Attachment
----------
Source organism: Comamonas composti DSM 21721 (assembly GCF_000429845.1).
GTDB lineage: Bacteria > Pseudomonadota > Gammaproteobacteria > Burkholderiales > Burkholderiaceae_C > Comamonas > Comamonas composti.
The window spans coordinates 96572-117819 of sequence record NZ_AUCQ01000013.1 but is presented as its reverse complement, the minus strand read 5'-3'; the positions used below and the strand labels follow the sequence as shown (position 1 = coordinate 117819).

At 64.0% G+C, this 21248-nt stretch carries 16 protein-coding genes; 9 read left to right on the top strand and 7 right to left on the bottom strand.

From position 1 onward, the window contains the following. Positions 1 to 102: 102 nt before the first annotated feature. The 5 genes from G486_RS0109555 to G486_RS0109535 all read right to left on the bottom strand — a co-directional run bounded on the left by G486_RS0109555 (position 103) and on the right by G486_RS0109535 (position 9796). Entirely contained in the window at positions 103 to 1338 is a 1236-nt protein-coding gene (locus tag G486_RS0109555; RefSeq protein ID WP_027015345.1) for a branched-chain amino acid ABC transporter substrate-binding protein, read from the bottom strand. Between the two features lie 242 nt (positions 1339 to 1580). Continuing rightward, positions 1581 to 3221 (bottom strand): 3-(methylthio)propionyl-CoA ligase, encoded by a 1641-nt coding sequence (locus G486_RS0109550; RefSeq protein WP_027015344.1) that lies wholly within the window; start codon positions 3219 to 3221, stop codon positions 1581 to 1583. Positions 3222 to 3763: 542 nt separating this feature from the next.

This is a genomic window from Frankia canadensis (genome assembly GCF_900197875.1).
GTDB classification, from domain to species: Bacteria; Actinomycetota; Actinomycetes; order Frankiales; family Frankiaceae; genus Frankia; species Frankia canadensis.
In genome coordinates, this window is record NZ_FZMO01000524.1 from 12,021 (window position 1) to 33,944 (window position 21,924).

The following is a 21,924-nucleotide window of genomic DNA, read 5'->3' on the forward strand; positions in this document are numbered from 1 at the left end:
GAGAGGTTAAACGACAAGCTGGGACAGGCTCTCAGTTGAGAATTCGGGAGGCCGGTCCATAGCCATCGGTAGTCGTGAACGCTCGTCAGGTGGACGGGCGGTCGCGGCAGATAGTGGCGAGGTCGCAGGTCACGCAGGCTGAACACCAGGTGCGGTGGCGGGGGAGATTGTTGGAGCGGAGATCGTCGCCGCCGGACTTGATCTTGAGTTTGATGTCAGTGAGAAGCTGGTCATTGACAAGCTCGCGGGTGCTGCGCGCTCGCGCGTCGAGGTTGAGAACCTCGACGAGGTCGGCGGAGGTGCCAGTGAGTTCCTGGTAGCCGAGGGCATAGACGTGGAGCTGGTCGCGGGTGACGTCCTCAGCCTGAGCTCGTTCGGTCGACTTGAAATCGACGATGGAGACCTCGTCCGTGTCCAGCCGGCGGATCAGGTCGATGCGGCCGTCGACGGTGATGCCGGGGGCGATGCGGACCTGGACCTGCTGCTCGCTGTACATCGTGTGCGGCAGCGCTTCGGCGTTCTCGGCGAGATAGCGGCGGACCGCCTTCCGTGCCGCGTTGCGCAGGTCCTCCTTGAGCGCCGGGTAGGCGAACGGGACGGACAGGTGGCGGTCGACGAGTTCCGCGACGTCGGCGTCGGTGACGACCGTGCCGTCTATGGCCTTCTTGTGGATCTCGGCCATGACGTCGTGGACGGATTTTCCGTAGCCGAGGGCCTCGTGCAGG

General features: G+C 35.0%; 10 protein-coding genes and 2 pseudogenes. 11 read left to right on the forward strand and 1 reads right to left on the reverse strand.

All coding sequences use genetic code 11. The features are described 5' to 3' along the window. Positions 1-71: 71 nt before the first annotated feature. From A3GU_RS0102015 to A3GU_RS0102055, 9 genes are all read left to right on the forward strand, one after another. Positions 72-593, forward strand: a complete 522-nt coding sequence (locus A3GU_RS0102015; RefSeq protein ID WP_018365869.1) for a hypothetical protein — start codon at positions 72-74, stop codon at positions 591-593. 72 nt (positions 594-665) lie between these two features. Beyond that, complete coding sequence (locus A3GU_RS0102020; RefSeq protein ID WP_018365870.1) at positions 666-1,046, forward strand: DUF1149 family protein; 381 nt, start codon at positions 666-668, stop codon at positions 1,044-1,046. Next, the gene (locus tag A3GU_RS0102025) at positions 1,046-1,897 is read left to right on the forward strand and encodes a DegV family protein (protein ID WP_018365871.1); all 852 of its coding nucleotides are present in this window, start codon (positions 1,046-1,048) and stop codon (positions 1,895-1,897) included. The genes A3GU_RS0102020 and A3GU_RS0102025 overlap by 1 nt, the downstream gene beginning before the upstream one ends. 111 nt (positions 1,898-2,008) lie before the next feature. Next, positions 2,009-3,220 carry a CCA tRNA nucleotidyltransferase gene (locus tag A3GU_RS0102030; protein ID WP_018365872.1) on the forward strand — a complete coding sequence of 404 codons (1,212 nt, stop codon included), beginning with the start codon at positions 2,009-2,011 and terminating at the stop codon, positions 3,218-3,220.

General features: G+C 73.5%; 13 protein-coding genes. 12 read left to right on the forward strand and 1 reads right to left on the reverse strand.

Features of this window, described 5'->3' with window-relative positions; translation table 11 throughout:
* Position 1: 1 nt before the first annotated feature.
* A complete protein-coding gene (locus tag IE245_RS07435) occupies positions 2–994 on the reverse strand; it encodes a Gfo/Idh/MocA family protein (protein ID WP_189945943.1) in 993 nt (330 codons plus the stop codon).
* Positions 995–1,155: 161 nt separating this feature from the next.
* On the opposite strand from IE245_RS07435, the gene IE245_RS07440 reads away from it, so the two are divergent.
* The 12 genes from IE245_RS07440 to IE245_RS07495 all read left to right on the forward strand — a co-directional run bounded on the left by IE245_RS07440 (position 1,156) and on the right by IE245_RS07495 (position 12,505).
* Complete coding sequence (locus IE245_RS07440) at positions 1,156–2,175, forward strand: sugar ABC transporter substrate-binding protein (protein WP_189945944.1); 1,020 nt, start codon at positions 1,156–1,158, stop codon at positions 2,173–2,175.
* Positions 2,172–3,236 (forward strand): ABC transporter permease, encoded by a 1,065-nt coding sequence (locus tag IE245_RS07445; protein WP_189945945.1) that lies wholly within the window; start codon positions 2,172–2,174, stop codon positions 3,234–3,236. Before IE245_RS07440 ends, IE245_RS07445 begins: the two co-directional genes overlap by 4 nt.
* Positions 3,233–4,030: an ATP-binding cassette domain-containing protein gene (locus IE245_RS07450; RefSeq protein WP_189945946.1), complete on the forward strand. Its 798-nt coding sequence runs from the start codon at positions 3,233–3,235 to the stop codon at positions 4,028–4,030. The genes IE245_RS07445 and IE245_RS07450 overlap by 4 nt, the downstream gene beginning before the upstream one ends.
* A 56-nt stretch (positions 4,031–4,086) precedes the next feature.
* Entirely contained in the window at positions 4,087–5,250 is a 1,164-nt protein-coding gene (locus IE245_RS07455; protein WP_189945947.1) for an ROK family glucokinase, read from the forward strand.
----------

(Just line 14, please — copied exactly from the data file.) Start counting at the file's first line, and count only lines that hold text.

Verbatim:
Features of this window, described 5'->3' with window-relative positions; translation table 11 throughout: